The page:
Salman Rushdie’s ‘Midnight’s Children’, the 27 year old was rejuvenated recently, although it never grew old enough to be forgotten. It was first awarded the Booker Prize in 1981, the year in which it was written. Before being awarded the Booker of Bookers in 2008, it was selected for the same award on the 25th anniversary of Booker Prize in the year 1993. This time it was on the occasion of the 40th anniversary. This award was conferred upon Rushdie after his book was chosen from among a list of 41 books (previous award winners) nominated for the award. ‘Midnight’s Children’ is a post-colonial story about partition of India. Among other strong contenders was J.M. Coetzee’s ‘Disgrace’.

Shakespeare's Grave


The grave of William Shakespeare has the following words inscribed on it:
"Blessed be the man that spares these stones
And cursed be he who moves my bones."
These words might have served as a warning in past times. Even now when Ian Stainburn, of Stainburn Taylor architects and historic buildings consultants, who is to give the bard’s grave of the Bard is taking care that the work is done without moving the bones literally. They are going to laminate the place as the surface was coming off. “It’s our wish that we conserve this without anyone knowing we were there,” said architect Ian Stainburn, who is working on the project. “We want to conserve it as it is and slow down the natural process of decay but we don’t want to recut it. It’s really a challenge.”
The condition of the grave had been deteriorating. Shakespeare was buried here on 25 April, 1616.

George Eliot's 'The Mill on the Floss'



George Eliot was born on 22 November, 1819. She was born Mary Ann Evans. It was in 1857 that she adopted her nom de plume George Eliot. George was the Christian name of her husband (George Henry Lewes). She declared that she chose the name because “George was Mr. Lewes's Christian name, and Eliot was a good mouth-filling, easily pronounced word". Her novel ‘The Mill on the Floss’ was not able to repeat the success of its predecessor ‘Adam Bede’. And there were reasons attached to it. The Maggie-Stephanie affair had violated the ethical and moral norms of the Victorian age.

Autobiographical Elements:
F.R. Leavis is the most prominent among the modern critics who gives weightage to the autobiographical element in the novel. He mentions the existence of an ‘emotional tone’ in those episodes of the novel that have autobiographical lineage. On the one hand he sees the positive point of the novel in tis psychological realism while on the other hand, he is critical of the inadequate climax – the dramatic occurrence of floods and Maggie’s drowning with Tom.
As far as the autobiographical elements are concerned – Dorcocte Mill has its strings attached to Eliot’s memories of Arbury Mill. Dorlocte Mill is on the Trent near Gainsborough but as G.S. Haight says (in his introduction to the Riverside edition of ‘The Mill on the Floss’), it is drawn from the memories of Arbury Mill.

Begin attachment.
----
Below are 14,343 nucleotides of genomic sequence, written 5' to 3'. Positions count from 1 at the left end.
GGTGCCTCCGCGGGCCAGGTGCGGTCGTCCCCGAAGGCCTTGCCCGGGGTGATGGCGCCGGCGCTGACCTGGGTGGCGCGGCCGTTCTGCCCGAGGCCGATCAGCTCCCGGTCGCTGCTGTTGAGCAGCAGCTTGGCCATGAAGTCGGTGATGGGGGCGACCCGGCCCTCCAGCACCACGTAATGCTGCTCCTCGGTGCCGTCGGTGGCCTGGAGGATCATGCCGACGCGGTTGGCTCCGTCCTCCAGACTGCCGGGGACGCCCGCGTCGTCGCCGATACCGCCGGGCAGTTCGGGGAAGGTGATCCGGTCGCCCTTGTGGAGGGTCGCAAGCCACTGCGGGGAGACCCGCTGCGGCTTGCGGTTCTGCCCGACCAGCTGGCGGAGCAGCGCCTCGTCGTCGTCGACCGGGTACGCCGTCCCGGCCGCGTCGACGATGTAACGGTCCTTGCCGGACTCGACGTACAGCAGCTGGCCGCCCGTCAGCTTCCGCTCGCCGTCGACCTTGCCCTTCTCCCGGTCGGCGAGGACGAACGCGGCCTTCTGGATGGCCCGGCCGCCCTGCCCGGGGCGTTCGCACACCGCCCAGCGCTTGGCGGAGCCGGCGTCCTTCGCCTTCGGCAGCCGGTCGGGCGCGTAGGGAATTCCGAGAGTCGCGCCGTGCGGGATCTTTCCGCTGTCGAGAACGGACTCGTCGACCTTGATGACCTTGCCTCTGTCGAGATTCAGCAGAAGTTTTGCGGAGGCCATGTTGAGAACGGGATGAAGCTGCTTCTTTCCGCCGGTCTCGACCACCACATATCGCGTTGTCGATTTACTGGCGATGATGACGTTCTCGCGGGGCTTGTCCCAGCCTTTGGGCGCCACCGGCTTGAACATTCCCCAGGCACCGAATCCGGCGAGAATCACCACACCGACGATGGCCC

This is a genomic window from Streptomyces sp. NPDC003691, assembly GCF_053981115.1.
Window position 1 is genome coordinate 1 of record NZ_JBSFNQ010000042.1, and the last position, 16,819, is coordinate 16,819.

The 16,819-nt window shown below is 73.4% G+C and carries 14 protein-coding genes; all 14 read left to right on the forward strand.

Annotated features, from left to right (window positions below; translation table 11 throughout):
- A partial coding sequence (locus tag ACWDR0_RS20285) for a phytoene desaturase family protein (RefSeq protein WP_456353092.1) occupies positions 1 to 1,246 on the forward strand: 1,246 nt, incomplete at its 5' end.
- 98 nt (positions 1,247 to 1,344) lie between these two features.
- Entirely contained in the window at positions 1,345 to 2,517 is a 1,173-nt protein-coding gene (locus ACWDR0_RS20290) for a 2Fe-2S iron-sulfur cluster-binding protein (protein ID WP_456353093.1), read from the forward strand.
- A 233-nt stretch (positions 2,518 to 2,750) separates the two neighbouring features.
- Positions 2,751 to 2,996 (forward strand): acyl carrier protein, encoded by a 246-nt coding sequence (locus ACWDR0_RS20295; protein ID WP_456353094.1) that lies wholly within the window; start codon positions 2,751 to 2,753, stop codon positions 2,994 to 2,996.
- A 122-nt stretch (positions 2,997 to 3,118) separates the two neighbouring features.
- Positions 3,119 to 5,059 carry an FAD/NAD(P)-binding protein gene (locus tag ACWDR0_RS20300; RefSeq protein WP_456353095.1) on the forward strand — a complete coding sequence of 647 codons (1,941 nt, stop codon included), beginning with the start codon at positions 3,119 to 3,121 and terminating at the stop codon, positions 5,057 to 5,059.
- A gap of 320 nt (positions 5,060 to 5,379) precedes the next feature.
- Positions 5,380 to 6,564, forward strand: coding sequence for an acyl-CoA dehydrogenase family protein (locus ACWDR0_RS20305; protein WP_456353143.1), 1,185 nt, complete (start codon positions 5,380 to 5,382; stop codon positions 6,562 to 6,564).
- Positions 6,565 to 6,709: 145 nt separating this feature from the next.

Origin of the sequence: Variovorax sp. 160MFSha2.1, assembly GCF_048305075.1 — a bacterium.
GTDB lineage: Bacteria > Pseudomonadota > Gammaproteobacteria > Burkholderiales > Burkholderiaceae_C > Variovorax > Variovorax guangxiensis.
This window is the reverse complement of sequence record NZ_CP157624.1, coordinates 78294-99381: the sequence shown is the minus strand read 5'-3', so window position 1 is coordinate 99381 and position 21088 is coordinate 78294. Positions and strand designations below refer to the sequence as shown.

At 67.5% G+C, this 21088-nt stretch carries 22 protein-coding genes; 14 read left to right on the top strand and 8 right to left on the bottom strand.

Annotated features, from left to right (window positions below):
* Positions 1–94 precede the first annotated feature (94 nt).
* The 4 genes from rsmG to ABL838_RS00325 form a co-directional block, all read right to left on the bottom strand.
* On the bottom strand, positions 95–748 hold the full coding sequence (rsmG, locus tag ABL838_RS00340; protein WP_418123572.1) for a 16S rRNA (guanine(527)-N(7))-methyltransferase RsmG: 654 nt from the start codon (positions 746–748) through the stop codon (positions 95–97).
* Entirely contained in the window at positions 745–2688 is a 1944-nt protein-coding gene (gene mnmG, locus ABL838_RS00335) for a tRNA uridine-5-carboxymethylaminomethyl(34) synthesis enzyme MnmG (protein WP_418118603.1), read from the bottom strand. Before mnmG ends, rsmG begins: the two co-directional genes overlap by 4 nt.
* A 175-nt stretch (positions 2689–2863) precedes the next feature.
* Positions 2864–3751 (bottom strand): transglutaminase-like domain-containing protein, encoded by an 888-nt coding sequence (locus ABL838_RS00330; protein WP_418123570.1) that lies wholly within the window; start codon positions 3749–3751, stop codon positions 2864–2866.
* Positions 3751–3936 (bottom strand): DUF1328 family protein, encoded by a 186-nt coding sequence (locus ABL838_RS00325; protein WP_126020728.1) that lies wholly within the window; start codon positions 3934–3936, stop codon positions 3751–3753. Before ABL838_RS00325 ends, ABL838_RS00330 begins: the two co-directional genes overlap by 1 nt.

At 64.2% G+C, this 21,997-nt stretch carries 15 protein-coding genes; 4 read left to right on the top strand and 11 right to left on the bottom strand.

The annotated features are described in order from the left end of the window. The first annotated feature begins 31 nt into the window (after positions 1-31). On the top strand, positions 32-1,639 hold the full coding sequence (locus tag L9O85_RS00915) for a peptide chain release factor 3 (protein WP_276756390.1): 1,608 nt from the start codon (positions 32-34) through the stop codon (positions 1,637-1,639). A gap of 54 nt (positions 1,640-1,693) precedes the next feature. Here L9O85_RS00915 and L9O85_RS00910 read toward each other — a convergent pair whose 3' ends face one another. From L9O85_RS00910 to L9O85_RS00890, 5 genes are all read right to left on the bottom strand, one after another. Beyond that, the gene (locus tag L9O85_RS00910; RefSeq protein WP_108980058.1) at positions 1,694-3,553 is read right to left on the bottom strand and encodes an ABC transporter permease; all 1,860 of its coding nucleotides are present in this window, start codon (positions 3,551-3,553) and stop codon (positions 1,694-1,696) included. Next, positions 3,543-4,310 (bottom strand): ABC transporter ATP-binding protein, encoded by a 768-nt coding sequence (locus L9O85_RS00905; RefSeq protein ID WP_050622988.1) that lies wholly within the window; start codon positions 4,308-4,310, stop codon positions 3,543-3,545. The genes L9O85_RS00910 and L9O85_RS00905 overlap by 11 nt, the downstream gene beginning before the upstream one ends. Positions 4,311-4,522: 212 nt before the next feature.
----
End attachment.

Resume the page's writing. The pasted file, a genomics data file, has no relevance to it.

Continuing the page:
Leslie Stephen feels that she took herself to be the heroine. He writes in his essay ‘The “Beautiful Soul” and the Commonplace Environment in The Mill on the Floss’ that the attic to which Maggie retires in the mill is the attic to which George Eliot had retired in her father’s house.


Like her father Leslie Stephen, Virginia Woolf also finds too much subjectivity (or “self consciousness” as she calls it) in Eliot’s heroines – the reason why she dislikes them.
Inspite of its being considered a flawed work artistically and its earlier reception as a morally shocking work, the fact remains that ‘The Mill on the Floss’ was, is and will remain and important jewel in the crown of English literature.

'Othello' - the Source and the Additions

While reading ‘Othello’, it must be kept in mind that we are dealing with a play that was specifically written for the theatre. This covers the inconsistencies of the plot and time scheme present in the play as the theatre audience does not have the time to give them a serious thought. The source of the play lies in the collection of tales written by Italian writer, Giambattisa Cinzio Giraldi. Although Shakespeare hovered very close to the original text, yet as was the characteristic feature of this genius he made significant changes in the plot to leave an ingenuous imprint on the original text.
The following are the additions made by Shakespeare:
(i) The compression of the timescale to heighten the impact of events
(ii) Use of two contrasting locations
(iii) Introduction of the characters of Roderigo and Brabantio (Desdemona’s father)
(iv) Addition of the event of war between the Turks and Venetians
(v) The villain in Othello, Iago is independent in his malignity (in Cinzio’s tale Iago’s counterpart, Ensign’s wife is fully aware of her husband’s practices)
All these additions had their significant role to play. The battle here in the objective correlative, just as the raging storm was in ‘King Lear’ – the political battle between the infidels and Christians signifies the battle within Othello – he was born and infidel but adopted Christianity, the religion of the state.
Thus, we can say that as is with all other plays Shakespeare drew upon the already existing text and used them for inspiration. But he made such remarkable and thoughtful modifications in his plays that he almost made them his own. This is wherein the greatness of the dramatic genius of Shakespeare lies.

Also visit: Othello (Folger Shakespeare Library)

Synaesthesia